During lunch the ship slipped around a curve on the Seine and moored within striking distance of Monet’s garden at Giverny. This was one location on the bucket list. I like impressionist art and I like gardens.
It was a stinking hot afternoon – over forty degrees – so I was rather hoping that would tend to deter the crowds. No such luck. The many, many tour groups turned up, anyway. What might have been a pleasant walk in a beautiful cottage garden turned into moving lines of folks and jostles at bottle necks. The famous Japanese bridge was packed with people. Fortunately, it was dry heat, much as I was accustomed to, growing up in Perth. Mind you, in Perth I would have retreated inside and turned on the aircon.
One thing that puzzled me just a little – security did a bag inspection when we entered. Was this like customs when you come back to Australia, looking for bits of plants with bugs on them? Or maybe somebody bringing in a spray bottle of Roundup or such? Nobody checked when we left. I might have stolen some seeds.
Part of the tour was entrance to Monet’s house where a visitor could see the artist’s taste in interior decoration. The entrance was packed with lines of people waiting to get inside. It reminded me very much of our visit to Auschwitz and the throng fighting to get into one of the buildings for a brief glimpse at the exhibits. We decided we could do without and sat on a bench watching the crowd. I felt particularly sorry for the German groups who were clearly not used to this heat.
Like most such places, visitors always had to pass through the gift shop to exit. That meant going through the house, but we found another way into the shop, avoiding the claustrophobic crowds in the house. We passed framed Monet prints, books, postcards, caps, and Tee shirts on the way to the exit to find the designated meeting point. Interestingly, all the items were made in France, not in China. Kudos.
We’d had a senior moment before we left, forgetting to bring drinking water and money. In 40+ temps, that wasn’t smart. We ended up borrowing a twenty from fellow travellers to buy water. Embarrassing. On previous such trips, the tour manager always arranged to have bottles of water on the buses. But in these more environmentally conscious times, we were expected to fill up the (provided) aluminium bottles and bring them with us when we left the ship. I don’t think that was sufficiently stressed, but then, the way the tours were organised left a lot to be desired.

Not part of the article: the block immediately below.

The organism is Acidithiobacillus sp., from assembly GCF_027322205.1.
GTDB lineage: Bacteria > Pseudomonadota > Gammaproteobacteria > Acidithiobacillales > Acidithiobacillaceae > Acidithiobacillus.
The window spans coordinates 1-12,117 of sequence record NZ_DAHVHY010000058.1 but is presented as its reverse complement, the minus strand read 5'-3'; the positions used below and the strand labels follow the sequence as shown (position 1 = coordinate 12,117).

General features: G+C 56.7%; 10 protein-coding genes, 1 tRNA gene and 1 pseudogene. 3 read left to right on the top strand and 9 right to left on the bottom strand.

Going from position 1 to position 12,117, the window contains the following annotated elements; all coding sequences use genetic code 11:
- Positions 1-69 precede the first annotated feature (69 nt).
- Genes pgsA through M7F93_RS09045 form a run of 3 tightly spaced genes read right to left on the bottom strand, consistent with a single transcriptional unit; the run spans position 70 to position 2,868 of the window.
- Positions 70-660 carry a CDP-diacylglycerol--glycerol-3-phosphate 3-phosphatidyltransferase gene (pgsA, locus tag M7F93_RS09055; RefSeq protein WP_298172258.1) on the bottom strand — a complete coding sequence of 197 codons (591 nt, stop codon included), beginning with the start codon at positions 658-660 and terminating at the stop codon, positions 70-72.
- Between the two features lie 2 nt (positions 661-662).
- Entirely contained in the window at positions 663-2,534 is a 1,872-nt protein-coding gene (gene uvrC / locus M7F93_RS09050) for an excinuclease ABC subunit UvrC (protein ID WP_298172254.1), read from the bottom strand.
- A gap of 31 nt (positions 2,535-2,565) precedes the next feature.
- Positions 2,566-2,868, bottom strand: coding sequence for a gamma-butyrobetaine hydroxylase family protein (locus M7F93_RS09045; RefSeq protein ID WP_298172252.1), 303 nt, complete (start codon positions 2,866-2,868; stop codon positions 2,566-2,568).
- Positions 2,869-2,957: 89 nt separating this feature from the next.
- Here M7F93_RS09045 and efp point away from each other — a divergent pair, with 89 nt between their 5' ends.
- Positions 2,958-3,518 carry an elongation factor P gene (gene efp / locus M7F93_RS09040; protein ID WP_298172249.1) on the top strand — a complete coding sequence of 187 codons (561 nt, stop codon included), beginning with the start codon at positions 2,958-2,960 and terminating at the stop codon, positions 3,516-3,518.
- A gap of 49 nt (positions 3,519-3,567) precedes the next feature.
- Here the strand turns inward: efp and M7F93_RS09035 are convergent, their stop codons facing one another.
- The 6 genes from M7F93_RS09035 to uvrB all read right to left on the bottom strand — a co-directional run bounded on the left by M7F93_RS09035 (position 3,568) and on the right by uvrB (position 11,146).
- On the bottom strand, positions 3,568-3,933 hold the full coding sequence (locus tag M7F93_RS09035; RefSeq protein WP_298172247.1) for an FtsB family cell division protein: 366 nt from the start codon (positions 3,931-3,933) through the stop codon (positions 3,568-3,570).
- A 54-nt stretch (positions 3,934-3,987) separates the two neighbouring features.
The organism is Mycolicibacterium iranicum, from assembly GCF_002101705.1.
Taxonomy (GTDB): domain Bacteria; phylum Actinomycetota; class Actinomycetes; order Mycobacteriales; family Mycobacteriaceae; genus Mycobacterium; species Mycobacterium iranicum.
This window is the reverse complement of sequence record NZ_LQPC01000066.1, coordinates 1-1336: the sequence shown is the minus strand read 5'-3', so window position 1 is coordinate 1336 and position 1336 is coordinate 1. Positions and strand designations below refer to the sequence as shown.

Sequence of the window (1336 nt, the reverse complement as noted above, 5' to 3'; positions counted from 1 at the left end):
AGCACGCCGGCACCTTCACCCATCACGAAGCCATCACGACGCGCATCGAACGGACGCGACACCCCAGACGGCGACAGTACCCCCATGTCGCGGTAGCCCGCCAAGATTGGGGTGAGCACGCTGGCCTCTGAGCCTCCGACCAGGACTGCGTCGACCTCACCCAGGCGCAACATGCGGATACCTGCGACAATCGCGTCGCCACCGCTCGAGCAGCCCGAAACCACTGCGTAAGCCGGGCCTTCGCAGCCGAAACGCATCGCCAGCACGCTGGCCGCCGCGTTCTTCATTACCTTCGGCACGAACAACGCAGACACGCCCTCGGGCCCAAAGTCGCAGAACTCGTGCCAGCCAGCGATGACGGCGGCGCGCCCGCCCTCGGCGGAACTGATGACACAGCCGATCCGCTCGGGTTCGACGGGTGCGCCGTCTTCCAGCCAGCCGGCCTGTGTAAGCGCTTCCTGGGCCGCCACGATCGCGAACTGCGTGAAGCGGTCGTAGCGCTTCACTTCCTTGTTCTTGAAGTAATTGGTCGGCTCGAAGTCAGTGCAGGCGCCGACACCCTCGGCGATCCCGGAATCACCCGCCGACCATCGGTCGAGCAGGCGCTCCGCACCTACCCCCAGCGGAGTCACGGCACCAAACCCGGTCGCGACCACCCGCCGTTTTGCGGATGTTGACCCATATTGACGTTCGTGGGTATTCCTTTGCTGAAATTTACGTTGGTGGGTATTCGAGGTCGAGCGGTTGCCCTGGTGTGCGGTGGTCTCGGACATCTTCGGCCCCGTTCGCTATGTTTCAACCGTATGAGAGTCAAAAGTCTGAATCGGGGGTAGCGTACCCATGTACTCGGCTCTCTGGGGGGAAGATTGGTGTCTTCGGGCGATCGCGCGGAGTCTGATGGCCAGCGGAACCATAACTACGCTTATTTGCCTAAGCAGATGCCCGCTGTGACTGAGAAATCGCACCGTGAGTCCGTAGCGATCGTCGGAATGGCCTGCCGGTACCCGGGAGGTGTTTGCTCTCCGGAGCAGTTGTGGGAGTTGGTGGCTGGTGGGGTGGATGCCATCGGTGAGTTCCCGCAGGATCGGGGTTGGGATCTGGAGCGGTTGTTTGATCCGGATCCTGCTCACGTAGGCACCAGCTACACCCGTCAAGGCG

When you’re dealing with large groups of people, it’s best if the individuals know exactly what they’re expected to do. In this case, everybody piled off the ship into the nearest bus. When we got off the bus, we haphazardly joined a group with a lollypop person. The guides had no real idea of how many people they had and nobody knew which bus they’d been on. Yes, the ship recorded which people had left, and when they returned. But apart from that, it was every tourist for her/him self. That became apparent when it was finally time to leave. One of the buses had broken down so one bus would have to do a shuttle run. Naturally, everyone who had arrived at the designated meeting spot earliest wanted to be on that first bus rather than wait another half hour in the heat. We were happy to be in that group.
The garden itself was beautiful. Apparently, Monet originally did the work himself, establishing a kitchen garden to feed his family. When his fame as an artist grew, he was able to employ gardeners and develop a flower garden. The plantings are to his design but of course the plants have had to be replaced over the years. In some respects I was reminded of our garden in Greendale, Victoria, with many familiar flowers. I could happily have wandered around this beautiful place for days. If there had been less people and if it had been cooler.
And here’s a picture of some of my garden at Greendale.
If you’re new to this journey and want to find other parts of the trip, go to France 2022. That page has all the posts.